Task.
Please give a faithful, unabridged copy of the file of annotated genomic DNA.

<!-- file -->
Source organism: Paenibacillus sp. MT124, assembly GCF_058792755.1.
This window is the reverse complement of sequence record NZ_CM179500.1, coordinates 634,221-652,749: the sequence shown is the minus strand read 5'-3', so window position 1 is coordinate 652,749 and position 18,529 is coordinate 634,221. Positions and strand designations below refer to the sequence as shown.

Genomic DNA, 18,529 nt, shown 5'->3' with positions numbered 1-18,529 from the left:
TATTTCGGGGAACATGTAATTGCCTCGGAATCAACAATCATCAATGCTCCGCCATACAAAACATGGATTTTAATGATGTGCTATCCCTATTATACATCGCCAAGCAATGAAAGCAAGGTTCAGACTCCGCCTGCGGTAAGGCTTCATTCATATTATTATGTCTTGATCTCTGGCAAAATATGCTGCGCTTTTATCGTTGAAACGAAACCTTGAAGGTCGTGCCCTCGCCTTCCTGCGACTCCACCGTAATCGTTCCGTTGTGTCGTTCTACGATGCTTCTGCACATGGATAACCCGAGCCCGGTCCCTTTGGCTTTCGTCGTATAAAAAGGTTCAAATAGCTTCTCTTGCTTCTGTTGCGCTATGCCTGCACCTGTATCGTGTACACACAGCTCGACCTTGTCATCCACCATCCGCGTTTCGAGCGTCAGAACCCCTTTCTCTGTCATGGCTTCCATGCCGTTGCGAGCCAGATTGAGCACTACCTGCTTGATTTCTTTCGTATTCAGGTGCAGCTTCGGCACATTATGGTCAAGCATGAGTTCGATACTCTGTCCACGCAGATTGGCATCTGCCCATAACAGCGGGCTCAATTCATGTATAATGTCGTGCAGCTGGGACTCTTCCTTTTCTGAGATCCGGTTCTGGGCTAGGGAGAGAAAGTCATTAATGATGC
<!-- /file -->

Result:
Source organism: Paenibacillus sp. MT124, assembly GCF_058792755.1.
This window is the reverse complement of sequence record NZ_CM179500.1, coordinates 634,221-652,749: the sequence shown is the minus strand read 5'-3', so window position 1 is coordinate 652,749 and position 18,529 is coordinate 634,221. Positions and strand designations below refer to the sequence as shown.

Genomic DNA, 18,529 nt, shown 5'->3' with positions numbered 1-18,529 from the left:
TATTTCGGGGAACATGTAATTGCCTCGGAATCAACAATCATCAATGCTCCGCCATACAAAACATGGATTTTAATGATGTGCTATCCCTATTATACATCGCCAAGCAATGAAAGCAAGGTTCAGACTCCGCCTGCGGTAAGGCTTCATTCATATTATTATGTCTTGATCTCTGGCAAAATATGCTGCGCTTTTATCGTTGAAACGAAACCTTGAAGGTCGTGCCCTCGCCTTCCTGCGACTCCACCGTAATCGTTCCGTTGTGTCGTTCTACGATGCTTCTGCACATGGATAACCCGAGCCCGGTCCCTTTGGCTTTCGTCGTATAAAAAGGTTCAAATAGCTTCTCTTGCTTCTGTTGCGCTATGCCTGCACCTGTATCGTGTACACACAGCTCGACCTTGTCATCCACCATCCGCGTTTCGAGCGTCAGAACCCCTTTCTCTGTCATGGCTTCCATGCCGTTGCGAGCCAGATTGAGCACTACCTGCTTGATTTCTTTCGTATTCAGGTGCAGCTTCGGCACATTATGGTCAAGCATGAGTTCGATACTCTGTCCACGCAGATTGGCATCTGCCCATAACAGCGGGCTCAATTCATGTATAATGTCGTGCAGCTGGGACTCTTCCTTTTCTGAGATCCGGTTCTGGGCTAGGGAGAGAAAGTCATTAATGATGC